In a few short months, Congress will have to vote to raise the federal debt ceiling limit. This is a critical measure that must pass so the U.S. can borrow money to pay interest on what it already owes investors or to fund new spending. Treasury Secretary Timothy Geithner said in a letter to Congress Thursday that even a short-term default could be “catastrophic.” It would drive up interest rates and cause stock market and housing prices to plummet making future government borrowing more expensive.
“Failure to increase the limit would be deeply irresponsible,” Mr. Geithner wrote, and added: “It is important to emphasize that changing the debt limit does not alter or increase the obligations we have as a nation; it simply permits the Treasury to fund those obligations Congress has already established” — under presidents and Congresses of both parties.Although this vote should be a no-brainer, some Republicans in the House of Representatives and the Senate, say they will not vote for this increase unless spending cuts are offered. To be specific, they want cuts in Social Security. Sen. Lindsey Graham (R-SC) made his intentions clear on NBC’s Meet the Press:
This is an opportunity to make sure the government is changing its spending ways. I will not vote for the debt ceiling increase until I see a plan in place that will deal with our long-term debt obligations starting with Social Security, a real bipartisan effort to make sure that Social Security stays solvent, adjusting the age, looking at means-tests for benefits.Although some will frame their proposed changes to Social Security as necessary “reform” to make Social Security solvent, one has to question why they are pushing for these changes now, when Social Security is $2.6 trillion in surplus. What’s even more concerning is the increasing bipartisan support so cut Social Security. Even Chairman of the Senate Budget Committee, Sen. Kent Conrad (D-ND), has signaled he would like to see deficit reduction and Social Security changes like the cuts offered in the National Commission on Fiscal Responsibility and Reform co-chair proposal. These cuts include raising the retirement age, reducing COLA and means testing benefits for middle income Americans. Although these are harmful proposals that would undermine Social Security, Conrad recently wrote an OpEd for Politico, praising these “reforms:”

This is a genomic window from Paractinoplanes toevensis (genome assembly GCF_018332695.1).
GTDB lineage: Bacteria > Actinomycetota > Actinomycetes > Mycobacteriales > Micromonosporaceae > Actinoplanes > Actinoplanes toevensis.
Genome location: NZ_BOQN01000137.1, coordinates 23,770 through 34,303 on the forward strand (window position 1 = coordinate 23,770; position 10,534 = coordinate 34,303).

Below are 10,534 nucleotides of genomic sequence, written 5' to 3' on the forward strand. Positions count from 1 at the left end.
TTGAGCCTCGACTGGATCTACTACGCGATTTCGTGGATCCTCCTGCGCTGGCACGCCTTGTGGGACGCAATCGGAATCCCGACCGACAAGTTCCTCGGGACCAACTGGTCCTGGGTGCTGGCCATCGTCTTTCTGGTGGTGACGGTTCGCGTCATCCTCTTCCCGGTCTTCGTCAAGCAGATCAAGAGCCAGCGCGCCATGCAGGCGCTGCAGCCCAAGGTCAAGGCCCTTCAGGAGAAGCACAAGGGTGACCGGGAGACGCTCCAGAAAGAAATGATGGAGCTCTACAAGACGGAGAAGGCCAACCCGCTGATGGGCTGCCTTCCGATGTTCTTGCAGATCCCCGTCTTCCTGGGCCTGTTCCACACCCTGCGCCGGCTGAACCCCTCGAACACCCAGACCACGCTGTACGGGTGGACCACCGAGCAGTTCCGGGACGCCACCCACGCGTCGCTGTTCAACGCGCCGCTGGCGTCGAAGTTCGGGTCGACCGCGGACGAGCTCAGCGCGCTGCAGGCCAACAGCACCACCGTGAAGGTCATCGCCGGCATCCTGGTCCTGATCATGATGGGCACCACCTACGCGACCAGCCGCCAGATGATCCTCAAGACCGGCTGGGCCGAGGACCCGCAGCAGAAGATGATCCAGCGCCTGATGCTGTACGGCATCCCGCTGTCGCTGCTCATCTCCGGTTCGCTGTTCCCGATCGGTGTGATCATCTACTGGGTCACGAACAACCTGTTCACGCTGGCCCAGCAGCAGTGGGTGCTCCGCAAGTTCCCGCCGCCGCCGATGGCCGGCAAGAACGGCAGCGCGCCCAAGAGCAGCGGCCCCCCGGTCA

Savings in Social Security were used only for extending the program’s solvency — not for deficit reduction. And critical provisions were added to strengthen the safety net and protect the most vulnerable seniors and the disabled. The commission’s work demonstrates that it is possible to both bolster the Social Security safety net and restore the program’s trust funds to sustainable solvency over the long run, says Conrad.This bipartisan effort to reduce the deficit with all spending on the table, including Social Security and Medicare, has also been picked up by a group of Senators who meet behind closed doors. Sen. Saxby Chambliss (R-GA) and Sen. Mark Warner (D-VA) have spearheaded this effort, reiterating no program is safe from cuts:
Both Chambliss and Warner say nothing is off-limits as they consider ways to fix the federal budget — including possible increases in the Social Security retirement age, cuts in Medicare benefits and a complete overhaul of the federal tax code.